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Entries in Kurdistan (25)


Turkey Analysis: Beyond the Car Bombs --- The Kurds, Iraq, and Syria

Last week, two car bombs exploded in Reyhanli in southern Turkey, close to the Syrian border, killing almost 50 people and injuring more than 100.

While nobody claimed responsibility for the deadly incident, it raised the immediate question of whether Turkey would escalate its intervention in Syria, either alone or with others.

However, that reaction was too narrow and missed the wider context. This is not just about the Syrian conflict but also Turkey's internal politics, specifically its attempt to resolve the sensitive Kurdish issue.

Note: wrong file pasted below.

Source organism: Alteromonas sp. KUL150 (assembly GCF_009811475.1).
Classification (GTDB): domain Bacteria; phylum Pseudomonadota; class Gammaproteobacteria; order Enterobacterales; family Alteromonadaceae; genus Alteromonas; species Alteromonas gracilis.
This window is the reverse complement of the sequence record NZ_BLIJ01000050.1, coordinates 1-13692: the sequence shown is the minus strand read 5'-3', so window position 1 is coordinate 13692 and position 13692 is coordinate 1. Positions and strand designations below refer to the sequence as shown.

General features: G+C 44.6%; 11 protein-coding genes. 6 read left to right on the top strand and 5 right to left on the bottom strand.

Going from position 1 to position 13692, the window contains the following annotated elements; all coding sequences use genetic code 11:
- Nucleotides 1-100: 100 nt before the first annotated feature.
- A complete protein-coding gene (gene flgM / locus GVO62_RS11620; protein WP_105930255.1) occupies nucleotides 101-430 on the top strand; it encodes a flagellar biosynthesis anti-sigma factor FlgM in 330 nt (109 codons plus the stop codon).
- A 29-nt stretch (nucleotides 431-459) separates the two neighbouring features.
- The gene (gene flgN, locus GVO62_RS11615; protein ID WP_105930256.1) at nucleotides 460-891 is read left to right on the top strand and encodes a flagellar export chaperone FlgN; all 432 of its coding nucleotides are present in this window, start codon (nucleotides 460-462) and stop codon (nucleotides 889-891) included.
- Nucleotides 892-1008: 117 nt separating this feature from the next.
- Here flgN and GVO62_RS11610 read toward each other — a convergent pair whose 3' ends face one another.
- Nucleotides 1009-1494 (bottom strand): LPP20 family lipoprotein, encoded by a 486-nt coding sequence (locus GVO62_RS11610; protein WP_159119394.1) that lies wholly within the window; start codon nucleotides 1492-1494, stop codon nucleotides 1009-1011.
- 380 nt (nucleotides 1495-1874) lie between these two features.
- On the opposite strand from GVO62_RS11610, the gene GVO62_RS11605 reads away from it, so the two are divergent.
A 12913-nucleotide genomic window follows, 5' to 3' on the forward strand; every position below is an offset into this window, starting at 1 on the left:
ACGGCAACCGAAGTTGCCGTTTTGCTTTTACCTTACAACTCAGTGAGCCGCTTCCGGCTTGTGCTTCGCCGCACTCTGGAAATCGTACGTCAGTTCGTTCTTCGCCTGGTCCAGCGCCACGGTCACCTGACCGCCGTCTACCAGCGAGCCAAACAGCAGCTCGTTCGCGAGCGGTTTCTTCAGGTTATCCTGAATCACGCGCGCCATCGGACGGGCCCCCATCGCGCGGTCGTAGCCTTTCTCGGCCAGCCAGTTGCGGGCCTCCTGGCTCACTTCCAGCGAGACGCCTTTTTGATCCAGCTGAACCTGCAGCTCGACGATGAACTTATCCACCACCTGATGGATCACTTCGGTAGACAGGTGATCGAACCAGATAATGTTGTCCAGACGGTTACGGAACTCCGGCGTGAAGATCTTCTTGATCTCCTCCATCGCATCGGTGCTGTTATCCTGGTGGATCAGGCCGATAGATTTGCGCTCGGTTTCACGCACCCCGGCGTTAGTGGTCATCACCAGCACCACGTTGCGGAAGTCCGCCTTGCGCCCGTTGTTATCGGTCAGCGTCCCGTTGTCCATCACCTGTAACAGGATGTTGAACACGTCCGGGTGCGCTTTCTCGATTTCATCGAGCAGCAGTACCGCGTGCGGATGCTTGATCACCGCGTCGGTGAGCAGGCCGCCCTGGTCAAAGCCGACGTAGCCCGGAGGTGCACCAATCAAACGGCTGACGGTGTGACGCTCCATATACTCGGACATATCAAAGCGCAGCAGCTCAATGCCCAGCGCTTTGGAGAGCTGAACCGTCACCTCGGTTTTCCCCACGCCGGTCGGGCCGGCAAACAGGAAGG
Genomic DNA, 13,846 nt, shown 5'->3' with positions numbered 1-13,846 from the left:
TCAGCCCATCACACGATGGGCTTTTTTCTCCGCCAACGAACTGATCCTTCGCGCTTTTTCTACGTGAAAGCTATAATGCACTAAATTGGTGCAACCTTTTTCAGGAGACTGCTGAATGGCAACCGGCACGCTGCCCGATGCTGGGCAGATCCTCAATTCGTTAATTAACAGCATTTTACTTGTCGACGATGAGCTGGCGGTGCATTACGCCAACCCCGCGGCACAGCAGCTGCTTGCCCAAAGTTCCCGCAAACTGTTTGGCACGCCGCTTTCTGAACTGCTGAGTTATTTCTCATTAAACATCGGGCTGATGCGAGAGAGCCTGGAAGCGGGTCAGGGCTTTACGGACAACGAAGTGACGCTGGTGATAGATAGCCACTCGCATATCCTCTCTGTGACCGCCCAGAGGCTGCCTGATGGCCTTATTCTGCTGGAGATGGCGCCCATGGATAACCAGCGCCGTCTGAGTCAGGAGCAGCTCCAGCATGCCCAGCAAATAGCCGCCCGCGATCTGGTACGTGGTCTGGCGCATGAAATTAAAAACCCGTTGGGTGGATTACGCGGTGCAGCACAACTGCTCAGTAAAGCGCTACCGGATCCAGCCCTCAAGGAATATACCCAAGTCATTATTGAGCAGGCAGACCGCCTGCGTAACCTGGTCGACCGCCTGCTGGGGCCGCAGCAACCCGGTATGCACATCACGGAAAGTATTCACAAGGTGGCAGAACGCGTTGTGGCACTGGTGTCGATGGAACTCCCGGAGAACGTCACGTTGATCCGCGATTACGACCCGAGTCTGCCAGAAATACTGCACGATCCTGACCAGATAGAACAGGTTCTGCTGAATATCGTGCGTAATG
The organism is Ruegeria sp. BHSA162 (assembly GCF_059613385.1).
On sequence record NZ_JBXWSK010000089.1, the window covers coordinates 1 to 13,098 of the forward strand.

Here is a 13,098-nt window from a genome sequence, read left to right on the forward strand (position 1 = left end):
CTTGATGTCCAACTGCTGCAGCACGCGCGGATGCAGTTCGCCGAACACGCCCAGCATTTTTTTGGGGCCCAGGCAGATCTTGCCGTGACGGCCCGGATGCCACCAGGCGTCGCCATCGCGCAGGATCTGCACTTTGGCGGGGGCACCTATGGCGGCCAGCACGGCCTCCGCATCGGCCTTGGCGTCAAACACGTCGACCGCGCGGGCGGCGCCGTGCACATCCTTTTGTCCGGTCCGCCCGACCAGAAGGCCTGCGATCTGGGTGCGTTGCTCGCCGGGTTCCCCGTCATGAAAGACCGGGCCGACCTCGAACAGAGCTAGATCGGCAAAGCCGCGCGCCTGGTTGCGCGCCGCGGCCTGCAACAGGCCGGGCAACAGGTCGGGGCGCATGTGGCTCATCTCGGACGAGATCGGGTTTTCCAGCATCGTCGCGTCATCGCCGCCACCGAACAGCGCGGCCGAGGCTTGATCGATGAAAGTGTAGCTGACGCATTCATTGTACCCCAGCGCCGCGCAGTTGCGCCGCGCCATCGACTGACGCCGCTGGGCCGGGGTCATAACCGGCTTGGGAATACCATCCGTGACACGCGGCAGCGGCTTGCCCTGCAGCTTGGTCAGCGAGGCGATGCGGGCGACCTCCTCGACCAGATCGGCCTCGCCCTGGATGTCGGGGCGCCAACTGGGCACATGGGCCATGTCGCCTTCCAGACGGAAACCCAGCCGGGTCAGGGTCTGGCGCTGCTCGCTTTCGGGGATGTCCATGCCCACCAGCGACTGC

The primary concern for the Erdogan government is the ongoing peace drive with the Kurdish leadership, including imprisoned PKK leader Abdullah Ocalan. So the question is not just whether the events in Reyhanli complicated Turkey's position inside Syria but also whether they threaten these delicate internal negotiations.

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Turkey Audio Feature: Kurdish Fighters Withdraw From Turkey To Iraq

A PKK fighter works on her laptop after arriving in the northern Iraqi city of Dohuk on 14 May 2013, after leaving Turkey as part of a peace drive with Ankara. (Photo: AFP -Safin Hamed)

EA's Scott Lucas spoke with Monocle 24's The Daily on Thursday night, discussing the implications for Turkey after the first group of militants from the Kurdish Workers Party (PKK) withdrew from southeast Turkey and entered Iraq, at the behest of their leader, Abdullah Ocalan --- who is serving a life sentence in Turkey --- and as part of a peace plan aimed to end three decades of conflict.